Researchers Predict Slightly Above Average 2018 Hurricane Season

For the last 35 years researchers with Colorado State University  have released an early look at their predictions for the upcoming hurricane season. This year the report describes the potential for a slightly more active season than average. The CSU Meteorology Project Team is currently predicting 14 named storms, including 7 hurricanes.

The report notes that an active season does not correspond to a higher risk of landfalling storms. The report states, in part:

“coastal residents are reminded that it only takes one hurricane making landfall to make it an active season for them. They should prepare the same for every season, regardless of how much activity is predicted.”

How the forecast is created: The team at CSU puts together their report each year in hopes of creating a usable forecast that is more reliable than climatological data alone. In creating it they look at current conditions, forecast models, statistical probabilities, global patterns, and previous hurricane seasons that were characterized by similar conditions as the upcoming season.

One of the biggest predictors you’ll hear about is the ENSO (El Nino Southern Oscillation) pattern. We’re currently in a weak La Nina – evident by the cooler pacific ocean temperatures. This pattern is expected to shift into a neutral pattern. La Nina patterns typically correspond to more active Atlantic hurricane seasons, like we experienced in 2017. The shift to a neutral pattern would likely lead to a corresponding decrease in Atlantic tropical activity as compared to last season.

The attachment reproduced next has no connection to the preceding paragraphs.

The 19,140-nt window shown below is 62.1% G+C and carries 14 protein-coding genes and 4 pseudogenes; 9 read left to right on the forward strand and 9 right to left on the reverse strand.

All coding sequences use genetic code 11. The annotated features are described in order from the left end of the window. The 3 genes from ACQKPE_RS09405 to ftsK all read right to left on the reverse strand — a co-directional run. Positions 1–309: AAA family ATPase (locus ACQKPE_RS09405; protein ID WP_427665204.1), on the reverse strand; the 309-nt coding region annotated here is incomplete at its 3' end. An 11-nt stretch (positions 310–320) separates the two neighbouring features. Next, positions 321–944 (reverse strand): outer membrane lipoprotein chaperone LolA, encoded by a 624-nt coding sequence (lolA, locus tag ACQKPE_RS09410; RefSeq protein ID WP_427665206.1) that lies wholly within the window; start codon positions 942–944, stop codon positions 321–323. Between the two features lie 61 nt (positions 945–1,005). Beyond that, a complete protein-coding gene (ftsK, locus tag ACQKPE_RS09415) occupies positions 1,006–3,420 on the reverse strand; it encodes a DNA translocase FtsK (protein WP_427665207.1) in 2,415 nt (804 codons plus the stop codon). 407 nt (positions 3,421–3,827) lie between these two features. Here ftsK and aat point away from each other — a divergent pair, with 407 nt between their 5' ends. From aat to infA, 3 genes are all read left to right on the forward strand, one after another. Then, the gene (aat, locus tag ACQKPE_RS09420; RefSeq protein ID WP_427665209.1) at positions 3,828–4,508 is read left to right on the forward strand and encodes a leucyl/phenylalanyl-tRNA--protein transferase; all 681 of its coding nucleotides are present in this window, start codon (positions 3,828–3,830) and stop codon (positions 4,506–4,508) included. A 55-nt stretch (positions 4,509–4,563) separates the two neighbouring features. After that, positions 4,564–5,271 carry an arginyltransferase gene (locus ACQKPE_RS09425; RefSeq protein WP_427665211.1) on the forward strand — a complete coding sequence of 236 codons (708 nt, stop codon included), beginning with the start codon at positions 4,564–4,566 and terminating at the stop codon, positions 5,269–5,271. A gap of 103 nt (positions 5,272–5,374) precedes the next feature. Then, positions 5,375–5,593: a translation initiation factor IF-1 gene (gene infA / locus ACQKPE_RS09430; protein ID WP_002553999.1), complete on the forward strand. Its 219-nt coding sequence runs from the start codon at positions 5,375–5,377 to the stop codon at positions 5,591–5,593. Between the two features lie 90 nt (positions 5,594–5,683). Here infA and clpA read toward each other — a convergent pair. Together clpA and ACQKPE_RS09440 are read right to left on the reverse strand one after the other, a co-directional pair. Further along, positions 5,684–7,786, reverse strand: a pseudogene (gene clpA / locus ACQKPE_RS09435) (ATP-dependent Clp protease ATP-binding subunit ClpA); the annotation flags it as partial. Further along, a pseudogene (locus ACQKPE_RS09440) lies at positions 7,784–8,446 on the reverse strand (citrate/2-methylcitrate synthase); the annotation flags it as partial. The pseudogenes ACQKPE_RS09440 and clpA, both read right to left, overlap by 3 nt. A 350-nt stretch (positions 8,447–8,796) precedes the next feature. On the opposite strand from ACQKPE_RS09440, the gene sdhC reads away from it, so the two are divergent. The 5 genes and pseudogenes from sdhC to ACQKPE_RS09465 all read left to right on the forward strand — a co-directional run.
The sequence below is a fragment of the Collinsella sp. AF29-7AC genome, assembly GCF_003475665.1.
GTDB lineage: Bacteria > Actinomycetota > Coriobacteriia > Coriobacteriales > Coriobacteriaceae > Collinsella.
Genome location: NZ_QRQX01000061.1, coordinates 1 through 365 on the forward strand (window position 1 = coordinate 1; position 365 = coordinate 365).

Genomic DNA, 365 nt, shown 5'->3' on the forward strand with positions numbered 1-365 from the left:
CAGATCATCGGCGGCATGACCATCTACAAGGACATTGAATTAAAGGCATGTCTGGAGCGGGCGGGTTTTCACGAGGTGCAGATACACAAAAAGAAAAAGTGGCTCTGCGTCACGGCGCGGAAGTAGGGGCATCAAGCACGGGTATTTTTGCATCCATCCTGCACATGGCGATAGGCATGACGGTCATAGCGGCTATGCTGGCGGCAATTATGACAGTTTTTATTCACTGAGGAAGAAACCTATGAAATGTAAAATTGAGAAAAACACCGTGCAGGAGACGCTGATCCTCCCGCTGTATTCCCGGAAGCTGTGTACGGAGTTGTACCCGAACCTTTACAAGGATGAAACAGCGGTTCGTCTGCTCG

There is still a large amount of uncertainty in the forecast at this point. The team at CSU will continue to work on it and will release updates on May 31st, July 2nd, and August 2nd.

Storm Track Improvements: The National Hurricane Center is looking ahead to the next season as well. They’ve released a look at their forecast accuracy over the past several decades to analyze their progress.

Track errors have decreased significantly in recent years, especially since the early 2000s. There is still an uptick in the track error more than 2 days out though.

The bottom line: There will always be some uncertainty in any forecast. Take this time to consider your plans for the upcoming season and always stay up to date on the latest forecast with WHNT News 19!